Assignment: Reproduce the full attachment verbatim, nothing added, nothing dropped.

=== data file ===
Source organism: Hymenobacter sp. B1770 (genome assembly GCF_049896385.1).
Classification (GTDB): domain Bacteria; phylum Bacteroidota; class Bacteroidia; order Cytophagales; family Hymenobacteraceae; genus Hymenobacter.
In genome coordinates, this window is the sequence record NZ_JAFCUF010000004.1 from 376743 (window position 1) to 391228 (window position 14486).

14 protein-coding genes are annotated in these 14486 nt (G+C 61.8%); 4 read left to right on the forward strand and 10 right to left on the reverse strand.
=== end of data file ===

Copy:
Source organism: Hymenobacter sp. B1770 (genome assembly GCF_049896385.1).
Classification (GTDB): domain Bacteria; phylum Bacteroidota; class Bacteroidia; order Cytophagales; family Hymenobacteraceae; genus Hymenobacter.
In genome coordinates, this window is the sequence record NZ_JAFCUF010000004.1 from 376743 (window position 1) to 391228 (window position 14486).

14 protein-coding genes are annotated in these 14486 nt (G+C 61.8%); 4 read left to right on the forward strand and 10 right to left on the reverse strand.